The gig economy: Are workers on demand the future face of employment?

The ‘community’ model connects suppliers with customers but not everyone is happy

Peer-to-peer, the gig economy, the collaborative economy, the on-demand economy. For a 'new' way of working, there are already a lot of terms that have sprung up to define it.

But how does peer-to-peer differ from traditional employment, how rapidly is it developing and what are the implications for the future of work?

In the gig economy, high-tech companies act as brokers between contractors and customers using online platforms to facilitate a pure, market exchange.

Independent contractors use their skills or assets, such as a car or spare room, to derive income by completing tasks or 'gigs' during a defined period.

An indication of the rapid growth and power of these online platforms is evident in companies such as Airbnb or Uber Technologies. Accommodation hosting site, Airbnb, is now the second most valuable hospitality brand in the world after Hilton. In Australia there are about 90,000 hosts registered, making an average of around $7500 a year.

Uber, the transportation network app that has revolutionised the taxi industry, launched in 2009 as another small start-up in Silicon Valley, California. Recently it's been valued at US$50 billion.

But there are plenty of other start-ups populating the gigosphere. Cleaning services Handy and Homejoy, online work platform Crowdflower, parking-space finder Divvy, are all based on the same "community" model that is disrupting traditional marketplaces by bringing suppliers and customers together.

It suggests there is a large untapped demand out there not just among consumers but also suppliers. Software company Intuit estimates that by 2020, freelancers and independent contractors will make up 40% of the US labour force with on-demand employees a fast growing sub-category.

In Australia, the Grattan Institute reports that 8% of people would like to work more hours and cite a lack of flexibility as the thing that's stopping them.

‘Is it an underhand way for businesses to get around labour laws and pay these contractors low wages?'


Considerable unease

The business model of these platforms is based on having a very flexible labour force that obviates the need for traditional employer-employee relationships and all the associated costs. It's a model that incites considerable unease, says Nick Wailes, a professor and associate dean (digital and innovation) at UNSW Business School.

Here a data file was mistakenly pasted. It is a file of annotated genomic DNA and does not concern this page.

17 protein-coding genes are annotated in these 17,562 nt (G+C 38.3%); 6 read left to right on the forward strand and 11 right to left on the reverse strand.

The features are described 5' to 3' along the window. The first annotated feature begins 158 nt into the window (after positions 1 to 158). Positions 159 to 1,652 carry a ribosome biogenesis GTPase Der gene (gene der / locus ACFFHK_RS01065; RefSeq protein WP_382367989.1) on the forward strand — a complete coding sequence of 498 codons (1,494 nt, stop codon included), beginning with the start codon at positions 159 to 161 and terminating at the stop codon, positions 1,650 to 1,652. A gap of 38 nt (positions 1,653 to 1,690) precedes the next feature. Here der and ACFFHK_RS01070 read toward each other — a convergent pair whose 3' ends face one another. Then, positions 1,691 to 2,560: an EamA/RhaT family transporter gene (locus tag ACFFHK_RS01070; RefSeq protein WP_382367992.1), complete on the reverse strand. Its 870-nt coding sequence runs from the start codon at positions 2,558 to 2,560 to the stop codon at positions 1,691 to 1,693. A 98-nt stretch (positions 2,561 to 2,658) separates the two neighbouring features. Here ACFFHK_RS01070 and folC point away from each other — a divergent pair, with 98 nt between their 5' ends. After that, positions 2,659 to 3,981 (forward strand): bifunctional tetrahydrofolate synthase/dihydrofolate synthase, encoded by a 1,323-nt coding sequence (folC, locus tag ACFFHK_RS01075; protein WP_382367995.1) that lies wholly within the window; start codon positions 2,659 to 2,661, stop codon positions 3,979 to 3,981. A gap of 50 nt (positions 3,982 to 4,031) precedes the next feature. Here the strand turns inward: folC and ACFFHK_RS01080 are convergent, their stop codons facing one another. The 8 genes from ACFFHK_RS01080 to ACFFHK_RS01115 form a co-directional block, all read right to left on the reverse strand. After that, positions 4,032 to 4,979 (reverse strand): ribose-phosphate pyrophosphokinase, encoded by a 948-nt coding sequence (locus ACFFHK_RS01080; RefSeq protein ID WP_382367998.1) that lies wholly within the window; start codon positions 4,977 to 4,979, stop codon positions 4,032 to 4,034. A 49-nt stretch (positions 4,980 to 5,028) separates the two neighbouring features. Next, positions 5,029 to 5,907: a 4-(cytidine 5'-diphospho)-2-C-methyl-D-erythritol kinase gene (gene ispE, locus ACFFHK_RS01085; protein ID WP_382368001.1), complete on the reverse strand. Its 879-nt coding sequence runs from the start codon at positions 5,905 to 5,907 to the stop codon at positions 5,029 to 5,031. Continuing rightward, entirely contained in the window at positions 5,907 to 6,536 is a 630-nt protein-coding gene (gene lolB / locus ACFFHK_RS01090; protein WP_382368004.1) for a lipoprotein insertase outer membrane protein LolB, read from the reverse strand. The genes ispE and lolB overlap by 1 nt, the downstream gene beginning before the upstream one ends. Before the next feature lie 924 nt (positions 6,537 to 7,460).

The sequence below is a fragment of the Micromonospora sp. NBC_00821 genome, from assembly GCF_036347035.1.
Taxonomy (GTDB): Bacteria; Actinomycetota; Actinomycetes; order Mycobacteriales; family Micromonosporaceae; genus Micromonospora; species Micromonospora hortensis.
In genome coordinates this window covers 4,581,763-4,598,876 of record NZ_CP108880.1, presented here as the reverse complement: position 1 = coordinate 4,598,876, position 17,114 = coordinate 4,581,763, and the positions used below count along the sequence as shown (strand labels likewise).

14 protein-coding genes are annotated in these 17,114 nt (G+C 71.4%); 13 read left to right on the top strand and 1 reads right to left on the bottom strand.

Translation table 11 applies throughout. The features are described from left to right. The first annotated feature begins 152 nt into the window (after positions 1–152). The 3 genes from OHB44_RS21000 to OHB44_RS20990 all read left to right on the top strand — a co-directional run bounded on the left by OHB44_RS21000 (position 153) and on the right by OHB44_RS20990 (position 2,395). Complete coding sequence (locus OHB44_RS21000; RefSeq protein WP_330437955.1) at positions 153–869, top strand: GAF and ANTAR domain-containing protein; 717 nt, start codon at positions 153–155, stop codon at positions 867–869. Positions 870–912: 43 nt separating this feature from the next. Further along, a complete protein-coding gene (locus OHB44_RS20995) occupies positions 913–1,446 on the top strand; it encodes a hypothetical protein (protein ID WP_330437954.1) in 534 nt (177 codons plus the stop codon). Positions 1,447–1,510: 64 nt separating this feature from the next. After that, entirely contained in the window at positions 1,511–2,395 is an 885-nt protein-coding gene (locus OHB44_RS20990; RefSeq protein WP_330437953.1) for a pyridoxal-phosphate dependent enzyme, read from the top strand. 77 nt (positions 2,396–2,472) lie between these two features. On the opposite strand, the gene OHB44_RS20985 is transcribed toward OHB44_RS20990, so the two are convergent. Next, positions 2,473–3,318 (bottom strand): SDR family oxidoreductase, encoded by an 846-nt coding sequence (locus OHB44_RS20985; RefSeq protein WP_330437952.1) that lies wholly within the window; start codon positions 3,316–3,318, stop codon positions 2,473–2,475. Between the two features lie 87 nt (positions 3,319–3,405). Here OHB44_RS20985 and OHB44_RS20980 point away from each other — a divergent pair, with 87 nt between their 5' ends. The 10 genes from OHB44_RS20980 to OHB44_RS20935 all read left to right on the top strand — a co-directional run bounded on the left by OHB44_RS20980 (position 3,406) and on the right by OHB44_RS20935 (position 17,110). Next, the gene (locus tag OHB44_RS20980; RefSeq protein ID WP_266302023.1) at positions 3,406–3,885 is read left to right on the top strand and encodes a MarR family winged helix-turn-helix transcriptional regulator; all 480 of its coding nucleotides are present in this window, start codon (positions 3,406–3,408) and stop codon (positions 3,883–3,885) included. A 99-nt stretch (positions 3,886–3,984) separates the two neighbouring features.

"It polarises people," says Wailes. "Is this creating communities of entrepreneurs who have been marginalised from the traditional economy, such as housewives, students, retirees and immigrants, offering them the flexibility of part-time working?

"Or, is it an underhand way for businesses to get around labour laws and pay these contractors low wages?"

In the US, the gig economy is on the radar in the presidential campaign. Hillary Clinton, in her first major speech on the economy, promised to crack down on "bosses misclassifying workers as contractors".

Since that speech, the California Labor Commissioner took a decision that has shaken the entire on-demand economy, ruling that an Uber driver in dispute with the company was an employee and not a contractor and that Uber was liable for his expenses. Uber, unsurprisingly, is appealing the decision.

Clinton, like many others, acknowledges that the gig economy is creating exciting opportunities and unleashing innovation but she cautions, "it's also raising hard questions about workplace protection and what a good job will look like in the future".

 The playing field

It's not just the Americans who are wondering where all this is heading. In Australia, public policy around the issue is being heavily debated.

The Grattan Institute is presently looking at the challenges posed by the peer-to-peer economy in case there needs to be policy change. Jim Minifie, an economist at the institute, says competition law, consumer protection, employment issues, sector-specific issues and tax and social security are all on the agenda.

"Platforms design a marketplace and define its rules. They compete with traditional employers who have to stick to workplace rules. That can give platforms a huge advantage – and can raise the question of whether limits should be placed on what rules they can devise," says Minifie.